Thursday, September 07, 2006

Skill and Resume Verification by NASSCOM?

Came across this post about NASSCOM creating a repository of information about skills of IT and BPO employees. While it solves some problems for companies and some for employees (Think lemons market...), it can potentially create a lot of trouble if not used properly. It says that the employees would decide about who can view their personal information, but do you think that a poor BPO employee can stop anyone from viewing his or her information.
Other problem would be deciding who updates the information with NASSCOM and the frequency of these updates. Lets say an ordinary IT worker, has learnt a new skill and now wants to update the skills registry, maybe to switch jobs. How would this information be authenticated. The current employer would be reluctant to update even the current skills of his/her employer on the repository. Well they can't even do it successfully on intra company databases except for a few companies. Consider this,1) why would a company, which is fighting attrition, want to update its employees skills on a common database so that others could simply poach these employees. This could also lead to a few companies blackmailing its employees. 2) If on the other hand, the employees themselves update their own skills, there would be no difference at all from the current situation or make the current situation worse. I see huge 'Agency Costs' in both these situations.

The answer is educating people about the pitfalls of resume fudging, and relying on honor system. Performace, in the first 3 months should give ample proof of the fudging if that happens.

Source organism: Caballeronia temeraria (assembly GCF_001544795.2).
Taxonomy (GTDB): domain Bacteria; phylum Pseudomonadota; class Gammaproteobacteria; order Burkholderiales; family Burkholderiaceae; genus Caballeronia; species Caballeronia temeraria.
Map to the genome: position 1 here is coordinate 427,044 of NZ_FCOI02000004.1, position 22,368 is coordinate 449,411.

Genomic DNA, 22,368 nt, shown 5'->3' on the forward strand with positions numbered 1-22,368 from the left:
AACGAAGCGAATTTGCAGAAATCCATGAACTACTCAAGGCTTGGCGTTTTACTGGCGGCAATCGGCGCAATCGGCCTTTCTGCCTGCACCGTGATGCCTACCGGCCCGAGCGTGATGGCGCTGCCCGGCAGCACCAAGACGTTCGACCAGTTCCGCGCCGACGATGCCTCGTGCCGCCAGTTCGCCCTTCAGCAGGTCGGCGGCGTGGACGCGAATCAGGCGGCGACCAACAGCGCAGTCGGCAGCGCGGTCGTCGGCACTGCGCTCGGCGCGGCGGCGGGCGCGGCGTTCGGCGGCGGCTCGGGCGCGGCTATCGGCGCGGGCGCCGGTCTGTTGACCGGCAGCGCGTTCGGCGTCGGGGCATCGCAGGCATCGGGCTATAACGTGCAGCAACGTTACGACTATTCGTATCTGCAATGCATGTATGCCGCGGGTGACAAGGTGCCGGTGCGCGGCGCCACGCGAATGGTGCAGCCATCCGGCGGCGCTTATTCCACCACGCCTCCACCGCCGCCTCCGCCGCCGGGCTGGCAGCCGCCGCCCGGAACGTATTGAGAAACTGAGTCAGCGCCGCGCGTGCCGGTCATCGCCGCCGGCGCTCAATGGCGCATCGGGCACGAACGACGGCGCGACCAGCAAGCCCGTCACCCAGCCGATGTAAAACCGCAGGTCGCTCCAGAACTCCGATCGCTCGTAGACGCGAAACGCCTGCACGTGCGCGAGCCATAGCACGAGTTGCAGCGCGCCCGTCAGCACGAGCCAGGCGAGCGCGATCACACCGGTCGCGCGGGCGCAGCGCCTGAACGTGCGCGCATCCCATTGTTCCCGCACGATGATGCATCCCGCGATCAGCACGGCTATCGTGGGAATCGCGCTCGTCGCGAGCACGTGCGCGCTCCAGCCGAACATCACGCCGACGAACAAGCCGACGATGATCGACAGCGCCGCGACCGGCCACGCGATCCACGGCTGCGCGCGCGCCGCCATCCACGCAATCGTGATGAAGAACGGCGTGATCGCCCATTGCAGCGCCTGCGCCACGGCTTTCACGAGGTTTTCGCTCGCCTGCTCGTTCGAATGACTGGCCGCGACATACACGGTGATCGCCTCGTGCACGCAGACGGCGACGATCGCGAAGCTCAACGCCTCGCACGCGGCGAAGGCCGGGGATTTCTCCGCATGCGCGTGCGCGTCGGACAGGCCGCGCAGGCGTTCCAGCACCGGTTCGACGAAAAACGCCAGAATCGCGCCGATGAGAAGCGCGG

A possible solutions could be, a registry for those who are found to have fudged data. The onus of proving the fudging should lie with the company.


Abu AbdAllah, admin at said...

You point out some real hurdles to employment/education verification services. But aren't they the same hurdles that are faced in verifying a person's credit history?

Why can't the safeguards in that sector be implemented in this one?

Anonymous said...

for one

your credit history is only an objective picture of hundreds of your transactions. even if one or two people have shown malice in reporting it gets tided over by the rest.

However, there are real emotions involved when you switch jobs. So for example your relationship with your immediate supervisor can determine what gets reported to the skills registry.

Companies cant even get their internal databases on employee skills in order or updated. consider the odds of trying to update an external database when they know what it would be used for.

why would they even want to do it because it would simply be used by competitors to hunt for their best employees.


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